Decision Making Sucks!

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Making decisions sucks – and making big decisions sucks big time

You not only want to make the right choice, but you also, underneath it all, want to win by making the right choice, and winning usually means saving yourself from feeling that you’ve stuffed up.

I have a system I’ve used for nearly 20 years when it comes to decision making.

This system hasn’t prevented me from making some beautifully spectacular stuff ups, but there are a lot less of them than there otherwise would have been, and this is how it goes.

 The Power of Three!

It’s all about the threes.

Picture this: you get a great idea, you’re fired up, your heart is racing, your muscles are twitching for action and you want to act on it now!

Don’t.

Do nothing. Nada. Zip. Zilch. Zero.

Let it go and wave bye bye.

 This may sounds like the wrong thing to do.

But hear me out.

If, the next day, or in a couple of days’ time the same idea comes back to you again, recognise it.

Greet it like a new acquaintance. ‘Hi there! It’s you again. Lovely to see you!’

And then let it go again.

 

Byeeeeeee!

Then, after another passage of time, days, weeks or even months it comes back!

 

Now’s the time to move to stage two.

I’ve learned stage two more recently, and it dovetails beautifully with stage one.

With that persistent little bugger of an idea, now do this:

1. Check in with your head; does it feel zingy, sparkly and light?

2. Check in with your heart; does doing this thing feel light both in weight and in luminosity? Does it make you feel anticipatory, that something good is a-coming?

3. And most importantly, check in with your gut.

That’s the place that will give you the most information.

 

What is your gut telling you?

In Tai Chi and Taoism the belly, round about the navel or where your hands meet when they clasp, is your Dan Tien point.

 

Shitz’n’Giggles

After all, where do you get butterflies if you’re nervous?

Your gut.

From where do you shit yourself in fear?

Your gut.

 

Your Third Brain

Science now tells us what the Taoists have known for five thousand years – your gut is your third brain (yes third!).

You have neural networks in your head, your heart and your gut and your gut is all about self-preservation, courage, and core identity.

 

Leave it!

So, leave that brilliant idea until there have been three check ins with you, and then check that baby in with your head, your heart and your gut.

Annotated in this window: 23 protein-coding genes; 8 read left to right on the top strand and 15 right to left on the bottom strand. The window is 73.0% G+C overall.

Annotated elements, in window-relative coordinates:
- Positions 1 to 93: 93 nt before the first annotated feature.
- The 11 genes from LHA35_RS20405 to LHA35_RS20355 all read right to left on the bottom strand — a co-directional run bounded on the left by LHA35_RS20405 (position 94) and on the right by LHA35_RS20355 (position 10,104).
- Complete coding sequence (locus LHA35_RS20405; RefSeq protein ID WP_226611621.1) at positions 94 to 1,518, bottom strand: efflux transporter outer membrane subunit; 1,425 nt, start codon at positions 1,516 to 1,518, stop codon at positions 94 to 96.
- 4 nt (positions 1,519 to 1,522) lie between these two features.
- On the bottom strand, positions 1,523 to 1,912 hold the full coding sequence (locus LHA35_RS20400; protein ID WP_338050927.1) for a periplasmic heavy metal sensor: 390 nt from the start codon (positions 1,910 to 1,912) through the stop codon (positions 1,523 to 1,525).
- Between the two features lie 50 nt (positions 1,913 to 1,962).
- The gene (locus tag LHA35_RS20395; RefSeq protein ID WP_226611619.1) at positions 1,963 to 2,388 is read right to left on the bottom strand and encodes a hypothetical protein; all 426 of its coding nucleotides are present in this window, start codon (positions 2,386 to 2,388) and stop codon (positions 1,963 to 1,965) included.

And, if it still feels great,

Do that thang!

 

What a Ride!

 

FF with FBOne of the things that you don’t expect when you give up the day job is the massive internal, personal changes that start to happen as you start out on your journey working full time in your own business.

First there is the good stuff – the massive increase in passion and purpose. It’s perfectly normal to start working at 6am in your nightie in front of the computer because your brain is racing and you need to get it all downloaded and in print on the screen before it melts like the springtime snow.

As you ease out of your employee mindset (not easy when you’ve been one for thirty-something years) you gain a new sense of yourself, of the things you achieve, the things you create and the changes you make in peoples lives with the stuff you have to offer.

Then there’s the darker side; the self doubt, the financial insecurity, the worry of not knowing how this story ends. These thoughts are hard taskmasters but they are also a gift. They force you to develop resilience, to dig deep and really earn your stripes as someone who is bringing something new to the world that will benefit the world. This life game is not for wimps!

One of the mental tussles I’ve been going through is how to actually bring that stuff to the world in a way that makes sense for me and my clients. In other words – what’s my niche? I’ve been doing ok as a generalist coach and trainer but I knew my message and my vehicle for delivering all these goodies needed honing. My lovely coach Leonie explained that it was like giving birth and ideas, like babies, need an incubation period.

Well, just like an expectant mother – and just as wise Leonie had said – it has taken almost nine months before I got well and truly whacked on the head with the ‘obvious stick’! Let me explain; all my life I’ve been a Communication junkie. I worked in Corporate Communications for 25 years and carried on parallel careers in theatre and comedy as well as becoming a coach and an accredited NLP practitioner. After much reflection I realised that it was no different now, and my passion continues to be how we speak to ourselves, how we speak to the world and how we speak to each other.

So the upshot of it all is I’ll be channeling my coaching and training through the mediums (media!) that I know and love best: